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On a recent drive, I started to think about the various vehicles I have owned. For many people a car is just transportation. For others, driving is something to be enjoyed. I knew that I wanted my first car to be a pickup truck with a manual transmission. I was planning to buy my Uncle Charlie’s used Toyota SR5 compact truck when I turned 16. Unfortunately he drifted off a country road and rolled over into an orchard. Fortunately he was not injured but my plans for my first pickup would have to change. My first pickup was a very basic work truck and everything was manual from the windows to transmission. During my junior year in high school, I had to parallel park with no power steering.

Several months ago, while parallel parking my Dodge Dakota, Lisa had to close her eyes as I parked in a spot better sized for her Toyota Camry. It was a tight fit but I succeeded. The other cars were not bumped. As a daily driver, my Dodge is the one I owned the longest at 14 years.

I started to research my next vehicle about four years ago. I have owned six pickups, two utility vehicles (before they added an S and they became popular), and one two-door car. With my Dakota starting to have several ongoing problems, along with some bad memories that were better left in my past, it was time to find my next truck.

My favorite pickup was a midnight blue 1982 Ford F-150 stepside which I drove for about five years. It was also my first new vehicle and was paid in full when I drove off the lot. I knew that my research would not include a full size truck. Washing and waxing my F-150 was an all days job. Having owned a 1986 Ford Bronco II, a Jeep Wrangler was on my list of possibilities. Fiat-Chrysler has been planning a return of the Jeep pickup and Ford was working on a new Ranger. Since my second favorite pickup was a 1997 Ford Ranger, a new version, along with the Jeep pickup, were reasons to wait

In the U.S., the mid-sized pickup truck segment was abandoned by Ford, Chevrolet/GMC, Dodge, and Honda due to decreasing sales. After the 2012 model year, only Toyota and Nissan were supplying vehicles in this segment. Demand has been so low that Nissan has not bothered to updated the Frontier since 2005. The market for mid-sized trucks has changed and the Big Three want a piece of the pie. Chevrolet was the first to rejoin the market in 2014 with Ford and Jeep promising their new mid-sized pickup for the 2019 model year.

Number one on my list of options was a manual transmission. Of my nine vehicles, only two had an automatic transmission. It is a two part equation: I enjoy shift through the gears and the interaction as well as know that a manual transmission is still more efficient than most automatic transmissions. What I found during my research is that automatic transmissions are being programed for fuel efficiency and not performance in most cars and trucks. This programming, unless adjustable like on many high end vehicles, can be frustrating to the driver when the automatic hunts for the correct gear.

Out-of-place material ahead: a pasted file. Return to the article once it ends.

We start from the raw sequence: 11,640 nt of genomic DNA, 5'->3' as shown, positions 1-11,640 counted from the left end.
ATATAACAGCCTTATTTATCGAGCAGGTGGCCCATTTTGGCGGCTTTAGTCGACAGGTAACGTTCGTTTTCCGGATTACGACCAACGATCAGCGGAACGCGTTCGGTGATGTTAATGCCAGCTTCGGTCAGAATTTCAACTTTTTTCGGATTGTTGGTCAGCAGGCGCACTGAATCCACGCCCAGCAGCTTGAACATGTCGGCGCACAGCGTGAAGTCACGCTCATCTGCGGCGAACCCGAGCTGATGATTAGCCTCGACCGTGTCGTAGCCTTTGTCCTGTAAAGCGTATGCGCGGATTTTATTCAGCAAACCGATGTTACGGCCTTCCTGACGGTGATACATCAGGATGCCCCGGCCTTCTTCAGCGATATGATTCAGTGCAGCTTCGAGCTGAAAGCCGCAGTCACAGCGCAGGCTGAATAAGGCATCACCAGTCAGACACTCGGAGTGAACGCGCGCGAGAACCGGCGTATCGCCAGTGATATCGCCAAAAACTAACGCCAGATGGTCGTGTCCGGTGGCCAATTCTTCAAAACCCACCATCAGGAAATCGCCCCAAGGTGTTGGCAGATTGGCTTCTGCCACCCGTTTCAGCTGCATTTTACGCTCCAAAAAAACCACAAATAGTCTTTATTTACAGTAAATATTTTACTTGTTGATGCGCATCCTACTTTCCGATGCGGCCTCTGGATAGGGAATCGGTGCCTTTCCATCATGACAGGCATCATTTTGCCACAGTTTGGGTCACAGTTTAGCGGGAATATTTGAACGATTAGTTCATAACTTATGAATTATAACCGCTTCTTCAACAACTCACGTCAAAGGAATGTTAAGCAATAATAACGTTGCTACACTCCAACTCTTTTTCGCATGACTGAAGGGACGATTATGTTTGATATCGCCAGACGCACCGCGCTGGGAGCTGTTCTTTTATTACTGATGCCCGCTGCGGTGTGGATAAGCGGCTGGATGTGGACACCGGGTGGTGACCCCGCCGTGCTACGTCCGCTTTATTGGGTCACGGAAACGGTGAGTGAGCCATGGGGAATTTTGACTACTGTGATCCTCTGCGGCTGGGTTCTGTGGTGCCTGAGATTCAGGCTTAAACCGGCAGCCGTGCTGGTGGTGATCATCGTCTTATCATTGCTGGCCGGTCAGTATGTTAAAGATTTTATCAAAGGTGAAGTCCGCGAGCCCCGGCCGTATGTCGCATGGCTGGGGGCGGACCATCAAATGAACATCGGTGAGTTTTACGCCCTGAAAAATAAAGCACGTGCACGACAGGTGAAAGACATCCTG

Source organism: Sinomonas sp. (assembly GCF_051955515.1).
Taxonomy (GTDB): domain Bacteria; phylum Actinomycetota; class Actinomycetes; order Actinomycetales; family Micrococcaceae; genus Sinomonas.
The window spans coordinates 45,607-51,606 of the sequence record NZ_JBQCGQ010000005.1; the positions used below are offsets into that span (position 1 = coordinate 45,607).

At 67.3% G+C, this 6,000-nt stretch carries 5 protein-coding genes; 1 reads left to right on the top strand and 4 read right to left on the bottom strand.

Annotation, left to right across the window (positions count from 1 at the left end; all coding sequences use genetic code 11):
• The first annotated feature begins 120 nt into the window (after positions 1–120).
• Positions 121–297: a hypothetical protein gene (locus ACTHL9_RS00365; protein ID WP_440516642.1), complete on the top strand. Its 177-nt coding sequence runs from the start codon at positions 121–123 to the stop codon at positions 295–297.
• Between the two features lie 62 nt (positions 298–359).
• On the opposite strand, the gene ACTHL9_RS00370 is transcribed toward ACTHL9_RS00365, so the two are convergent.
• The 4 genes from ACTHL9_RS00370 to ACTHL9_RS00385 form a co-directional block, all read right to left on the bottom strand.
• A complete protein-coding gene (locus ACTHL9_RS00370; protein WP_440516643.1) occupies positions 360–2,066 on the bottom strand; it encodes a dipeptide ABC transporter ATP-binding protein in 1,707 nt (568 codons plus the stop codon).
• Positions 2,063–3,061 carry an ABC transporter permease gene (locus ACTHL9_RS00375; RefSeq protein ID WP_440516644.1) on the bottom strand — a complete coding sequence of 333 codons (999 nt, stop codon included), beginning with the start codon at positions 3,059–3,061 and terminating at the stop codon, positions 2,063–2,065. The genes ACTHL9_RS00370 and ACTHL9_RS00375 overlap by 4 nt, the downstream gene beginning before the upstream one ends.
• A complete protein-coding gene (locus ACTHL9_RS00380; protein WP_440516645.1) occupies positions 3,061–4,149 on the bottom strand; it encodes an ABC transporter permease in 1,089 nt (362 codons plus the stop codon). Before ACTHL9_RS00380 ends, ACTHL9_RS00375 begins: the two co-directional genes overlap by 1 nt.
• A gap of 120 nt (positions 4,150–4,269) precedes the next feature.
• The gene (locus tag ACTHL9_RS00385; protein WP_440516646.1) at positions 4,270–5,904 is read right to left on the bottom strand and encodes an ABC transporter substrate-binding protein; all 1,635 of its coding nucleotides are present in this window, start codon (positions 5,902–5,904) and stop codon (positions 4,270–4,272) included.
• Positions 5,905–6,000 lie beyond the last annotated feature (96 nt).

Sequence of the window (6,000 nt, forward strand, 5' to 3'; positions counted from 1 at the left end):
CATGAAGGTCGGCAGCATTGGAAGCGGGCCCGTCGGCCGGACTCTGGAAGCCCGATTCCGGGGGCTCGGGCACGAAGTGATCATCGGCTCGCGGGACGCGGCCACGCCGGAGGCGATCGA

In November 2018, the Gladiator (Jeep) and Ranger (Ford) were introduced.

  • The Jeep Gladiator would be available with a manual transmission but the starting price of the desired options was north of $45k. For a Rubicon it is even more.
  • The Ford Ranger is only offered with Eco-Boost four cylinder mated to a 10 speed automatic. Eco-Boost engines are only efficient with no load and driven with a light foot.
  • The Chevrolet Colorado only offers a manual transmission on a base work truck with a four cylinder engine that has a history of burning oil.
  • Nissan’s bullet proof V6 has not been updated in 13 years and performed at the bottom of the pack on fuel efficiency. The manual transmission is only available on the Frontier crew cab, short bed model.
  • Honda brought back the Ridgeline which is a solid performer with innovative features and is winning many awards. But many pickup truck fans feel it looks and drives more like an SUV/Minivan than a pickup truck. The fact it is a uni-body, as opposed to a body on frame, adds to the great ride quality. The Ridgeline also starts at a higher price point and lacks a manual transmission option. If you don’t opt for AWD, it is the only pickup with front wheel drive and a transverse engine. The Ridgeline has more in common with the Ford Rancho and Chevy El Camino than today’s pickups.
  • That leaves the Toyota Tacoma which has a solid history and is known for its reliability. But most important, is it still offered with a manual transmission mated to a V6.

With Toyota’s reputation for building a quality vehicle that lasts, my research was showing what I should buy. About the time Ford and Jeep announced their new mid-sized trucks, I stumbled upon a new 2017 Tacoma with a manual transmission still available in December 2018 (20 months after it rolled off the assembly line). California is about the worst place to sell a vehicle that requires the driver to shift. I suspect that the traffic we endure is the reason nobody wants to drive a manual transmission.

The purchase process was a study in how not to sell a new vehicle. Eventually Toyota Corporate became involved and sideline the problematic negotiator (my salesman was just as frustrated). My old Dodge Dakota (2004) served me well, but in the end, from a repair perspective, it was the most expensive vehicle I’ve ever owned. To some it may be odd, but my old Dakota also has some bad memories. My Uncle Charlie is gone now, but all these years later I finally have a Toyota pickup.

Based on Lisa’s experience with Toyota’s, I am hopeful that expensive repairs will be a thing of the past.